So where exactly is this Ladakh?
I guess that if I say Kashmir things start to get clearer. Basically, when you look at India’s map you will notice a North-Western extremity cramped between Pakistan and China (Tibet) – this is the Jammu and Kashmir state of India. I bet that most of you have heard of Kashmir due to the famous fabric, the fine wool obtained from the goats that wander around this part of the world. This state has a special autonomy and it’s the reason for multiple territorial conflicts between India, China and Pakistan.
Jammu and Kashmir actually consists of three regions: Jammu, Kashmir and Ladakh. So now you know where Ladakh is. Ladakh is actually the least populated region of the mentioned three and its history and culture connect it more to Tibet than to India. Frankly, we didn’t feel like we were in India whilst there. There weren’t any striking elements making us think of India, of the Indian culture or the Hindu religion. It’s a wonderful region stuck between impressive mountains, the mighty Karakorum in the north and the famous Himalayas in the south, with incredible views and a rich culture. It is also known as the land of high passes.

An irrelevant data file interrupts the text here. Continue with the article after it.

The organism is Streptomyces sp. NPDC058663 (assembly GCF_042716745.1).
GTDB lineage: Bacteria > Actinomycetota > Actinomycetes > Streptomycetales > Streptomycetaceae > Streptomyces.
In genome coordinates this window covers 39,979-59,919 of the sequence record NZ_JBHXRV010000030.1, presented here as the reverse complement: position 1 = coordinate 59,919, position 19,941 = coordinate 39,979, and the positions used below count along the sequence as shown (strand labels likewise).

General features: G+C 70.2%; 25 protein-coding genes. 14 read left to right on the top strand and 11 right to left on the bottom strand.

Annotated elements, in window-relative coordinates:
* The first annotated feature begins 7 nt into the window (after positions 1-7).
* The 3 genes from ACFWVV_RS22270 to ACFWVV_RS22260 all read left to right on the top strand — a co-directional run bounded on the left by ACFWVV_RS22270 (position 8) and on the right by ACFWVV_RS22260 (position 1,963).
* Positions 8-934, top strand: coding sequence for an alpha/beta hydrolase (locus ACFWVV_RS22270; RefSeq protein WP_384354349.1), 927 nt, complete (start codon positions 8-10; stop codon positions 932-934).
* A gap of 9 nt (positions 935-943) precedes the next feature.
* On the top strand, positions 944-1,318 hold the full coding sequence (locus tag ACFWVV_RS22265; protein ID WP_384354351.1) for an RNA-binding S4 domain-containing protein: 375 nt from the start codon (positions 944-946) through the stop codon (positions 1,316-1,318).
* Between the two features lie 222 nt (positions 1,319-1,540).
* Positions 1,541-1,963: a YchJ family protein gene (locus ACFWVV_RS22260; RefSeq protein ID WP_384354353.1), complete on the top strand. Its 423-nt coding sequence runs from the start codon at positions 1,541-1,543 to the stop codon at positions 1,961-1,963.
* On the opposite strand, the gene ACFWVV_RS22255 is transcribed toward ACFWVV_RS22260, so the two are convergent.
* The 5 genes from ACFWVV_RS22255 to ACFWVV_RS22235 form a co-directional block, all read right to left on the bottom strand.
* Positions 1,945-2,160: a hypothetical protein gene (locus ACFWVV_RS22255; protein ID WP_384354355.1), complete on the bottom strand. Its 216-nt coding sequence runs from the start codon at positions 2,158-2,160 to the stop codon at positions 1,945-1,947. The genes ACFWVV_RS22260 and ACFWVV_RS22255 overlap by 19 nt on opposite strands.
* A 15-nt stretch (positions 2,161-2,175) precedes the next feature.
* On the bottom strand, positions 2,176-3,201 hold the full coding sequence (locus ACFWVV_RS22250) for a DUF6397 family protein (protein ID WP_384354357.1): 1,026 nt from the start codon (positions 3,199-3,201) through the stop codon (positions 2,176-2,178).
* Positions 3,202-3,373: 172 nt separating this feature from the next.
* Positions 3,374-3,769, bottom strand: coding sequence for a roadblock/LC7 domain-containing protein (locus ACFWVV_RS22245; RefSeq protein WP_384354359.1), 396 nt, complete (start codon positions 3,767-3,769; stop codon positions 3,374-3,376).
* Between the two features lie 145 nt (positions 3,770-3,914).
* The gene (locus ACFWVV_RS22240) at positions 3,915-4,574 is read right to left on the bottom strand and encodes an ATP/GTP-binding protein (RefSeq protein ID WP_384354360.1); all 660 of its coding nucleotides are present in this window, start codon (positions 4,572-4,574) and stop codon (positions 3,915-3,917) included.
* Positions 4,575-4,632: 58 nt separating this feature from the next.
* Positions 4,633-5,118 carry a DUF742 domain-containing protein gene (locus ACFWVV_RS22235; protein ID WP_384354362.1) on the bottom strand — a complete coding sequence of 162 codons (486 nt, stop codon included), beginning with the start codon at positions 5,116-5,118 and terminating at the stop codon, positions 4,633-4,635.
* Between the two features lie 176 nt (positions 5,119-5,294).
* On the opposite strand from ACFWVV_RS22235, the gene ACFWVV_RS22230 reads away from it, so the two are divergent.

The main cities in Ladakh are Leh and Kargil, Leh being the former capital of the Ladakh kingdom. It’s a small town located at an impressive altitude of 3,500 m (11,500 ft) with a population of around 27,000 people.
How do you get to Ladakh?